For I am fain to sing Thy praise.

I praise Thee not, with impious pride,
For that Thy partial hand has given
Bounties of wealth or form or brain,
Good gifts to other men denied.

Nor weary Thee with blind request,
For fancied goods Thy hand withholds;
I know not what to fear or hope,
Nor aught but that Thy will is best.

Not whence I come, nor whither I go,
Nor wherefore I am here, I know;
Nor if my life’s tale ends on earth,
Or mounts to bliss, or sinks to woe.

Nor know I aught of Thee, O Lord;
Behind the veil Thy face is hidden:
We faint, and yet Thy face is hidden;
We cry,—Thou answerest not a word.

But this I know, O Lord, Thou art,
And by Thee I too live and am;
We stand together, face to face,
Thou the great whole, and I the part.

We stand together, soul to soul,
Alone amidst Thy waste of worlds;
Unchanged, though all creation fade,
And Thy swift suns forget to roll.

Wherefore, because my life is Thine,
Because, without Thee I were not;
Because, as doth the sea, the sun,
My nature gives back the Divine.

Because my being with ceaseless flow
Sets to Thee as the brook to the sea;
Turns to Thee, as the flower to the sun,
And seeks what it may never know.

Because, without me Thou hadst been
For ever, seated midst Thy suns;
Marking the soulless cycles turn,
Yet wert Thyself unknown, unseen.

I praise Thee, everlasting Lord,
In life and death, in heaven and hell:
What care I, since indeed Thou art,
And I the creature of Thy word.

Only if such a thing may be:
When all Thy infinite will is done,
Take back the soul Thy breath has given,
And let me lose myself in Thee.


I had a moment of, "Is this too traditionally patriarchally religious-sounding for my journal?" And then a moment of, "Fuck it, it's my journal and if it's not too traditionally patriarchally religious-sounding for me on this day-before-the-anniversary-of-9/11, then readers will deal."

TEN articles in a day and a half, count them. And I must review Star Trek Enterprise (you know, I DO enjoy writing that) tonight. Meaning: no I didn't read anyone else's LJ, no I didn't watch whatever it was on TV, no there's no fic in the works.

But I must admit something: in between getting stressed over the stuff TrekWeb was finding faster than I was, which meant I would have to attribute the discoveries to them because I'm honest that way (whereas when they nick items from us practically word for word, they never say "thanks to TrekToday for the heads-up" despite not being able to keep basic facts straight like which country a play will be performed in), I really enjoyed the news scramble. It's been years since I had to plow through timely headlines like that, even if this is, after all, Star Trek and not rocket science.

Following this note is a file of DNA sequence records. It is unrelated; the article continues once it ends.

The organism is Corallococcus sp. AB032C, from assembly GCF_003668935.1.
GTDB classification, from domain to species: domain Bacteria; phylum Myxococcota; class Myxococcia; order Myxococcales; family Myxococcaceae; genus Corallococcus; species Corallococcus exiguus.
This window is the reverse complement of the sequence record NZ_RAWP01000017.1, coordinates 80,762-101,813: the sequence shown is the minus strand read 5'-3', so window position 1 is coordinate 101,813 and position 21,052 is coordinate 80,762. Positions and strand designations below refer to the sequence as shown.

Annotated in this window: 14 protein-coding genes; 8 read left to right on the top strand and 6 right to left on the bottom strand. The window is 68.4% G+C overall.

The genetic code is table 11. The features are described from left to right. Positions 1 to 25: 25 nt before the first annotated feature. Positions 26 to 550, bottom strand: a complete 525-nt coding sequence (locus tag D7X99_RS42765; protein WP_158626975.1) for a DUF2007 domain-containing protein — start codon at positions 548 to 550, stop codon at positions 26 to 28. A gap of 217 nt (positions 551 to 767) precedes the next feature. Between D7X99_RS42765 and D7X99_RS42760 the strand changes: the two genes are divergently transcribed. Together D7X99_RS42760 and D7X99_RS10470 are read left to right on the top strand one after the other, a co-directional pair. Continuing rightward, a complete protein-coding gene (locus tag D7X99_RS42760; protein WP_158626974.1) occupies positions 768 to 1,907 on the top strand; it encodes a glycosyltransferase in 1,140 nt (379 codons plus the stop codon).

And those are very bad run-on sentences, and was not around to make sure I was using proper British English with gratuitous Os thrown in and Zs turned into Ss. Eek.

Am off on Very Important Business with , may not be back until midnight after reviewing and posting, hope everyone has a very lovely day. Oh yes, the one non-Trek article I did read this morning: Hillary Potter and the Senate Chamber of Secrets. Because, heh.

Back From Back To School

...Night, which was tonight. My younger son's teacher looks 18 and sounds, well, 19. She was attacked rudely by several parents unhappy with the county's new math program, which admittedly sucks, but they pay her to stand up there and defend the useless textbooks...why do they bother publicly attacking the teacher when they could be writing her private notes about things they hope will get covered in class despite the books, or better yet, petitioning the school board?

My mother is squeeing over The Da Vinci Code. I only spent most of college and grad school trying to get her to read Holy Blood, Holy Grail, The Moon Under Her Feet, The Woman With the Alabaster Jar, etc. (all Dan Brown "source material"). Ah well, at least she understands why I am too Pagan to be a proper Jew at Washington Hebrew.